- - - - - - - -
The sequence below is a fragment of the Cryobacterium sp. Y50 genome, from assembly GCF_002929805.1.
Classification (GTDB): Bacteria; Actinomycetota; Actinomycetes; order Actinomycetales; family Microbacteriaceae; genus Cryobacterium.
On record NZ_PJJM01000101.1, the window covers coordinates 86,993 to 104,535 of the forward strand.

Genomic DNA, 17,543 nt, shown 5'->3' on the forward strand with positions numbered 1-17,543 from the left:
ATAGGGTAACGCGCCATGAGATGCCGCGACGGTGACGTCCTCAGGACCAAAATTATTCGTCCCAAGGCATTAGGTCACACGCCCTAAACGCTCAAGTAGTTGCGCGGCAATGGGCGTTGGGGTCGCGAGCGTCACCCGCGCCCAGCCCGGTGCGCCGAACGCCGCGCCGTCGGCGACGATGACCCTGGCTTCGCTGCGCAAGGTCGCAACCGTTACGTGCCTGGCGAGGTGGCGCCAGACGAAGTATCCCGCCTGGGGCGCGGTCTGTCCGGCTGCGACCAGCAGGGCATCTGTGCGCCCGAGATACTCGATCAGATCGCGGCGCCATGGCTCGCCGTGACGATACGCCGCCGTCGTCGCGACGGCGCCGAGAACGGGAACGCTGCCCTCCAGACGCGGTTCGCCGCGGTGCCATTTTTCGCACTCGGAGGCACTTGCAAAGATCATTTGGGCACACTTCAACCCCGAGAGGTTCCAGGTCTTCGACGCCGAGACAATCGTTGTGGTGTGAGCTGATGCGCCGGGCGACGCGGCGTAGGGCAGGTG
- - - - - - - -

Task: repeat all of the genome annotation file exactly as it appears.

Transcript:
The sequence below is a fragment of the Cryobacterium sp. Y50 genome, from assembly GCF_002929805.1.
Classification (GTDB): Bacteria; Actinomycetota; Actinomycetes; order Actinomycetales; family Microbacteriaceae; genus Cryobacterium.
On record NZ_PJJM01000101.1, the window covers coordinates 86,993 to 104,535 of the forward strand.

Genomic DNA, 17,543 nt, shown 5'->3' on the forward strand with positions numbered 1-17,543 from the left:
ATAGGGTAACGCGCCATGAGATGCCGCGACGGTGACGTCCTCAGGACCAAAATTATTCGTCCCAAGGCATTAGGTCACACGCCCTAAACGCTCAAGTAGTTGCGCGGCAATGGGCGTTGGGGTCGCGAGCGTCACCCGCGCCCAGCCCGGTGCGCCGAACGCCGCGCCGTCGGCGACGATGACCCTGGCTTCGCTGCGCAAGGTCGCAACCGTTACGTGCCTGGCGAGGTGGCGCCAGACGAAGTATCCCGCCTGGGGCGCGGTCTGTCCGGCTGCGACCAGCAGGGCATCTGTGCGCCCGAGATACTCGATCAGATCGCGGCGCCATGGCTCGCCGTGACGATACGCCGCCGTCGTCGCGACGGCGCCGAGAACGGGAACGCTGCCCTCCAGACGCGGTTCGCCGCGGTGCCATTTTTCGCACTCGGAGGCACTTGCAAAGATCATTTGGGCACACTTCAACCCCGAGAGGTTCCAGGTCTTCGACGCCGAGACAATCGTTGTGGTGTGAGCTGATGCGCCGGGCGACGCGGCGTAGGGCAGGTG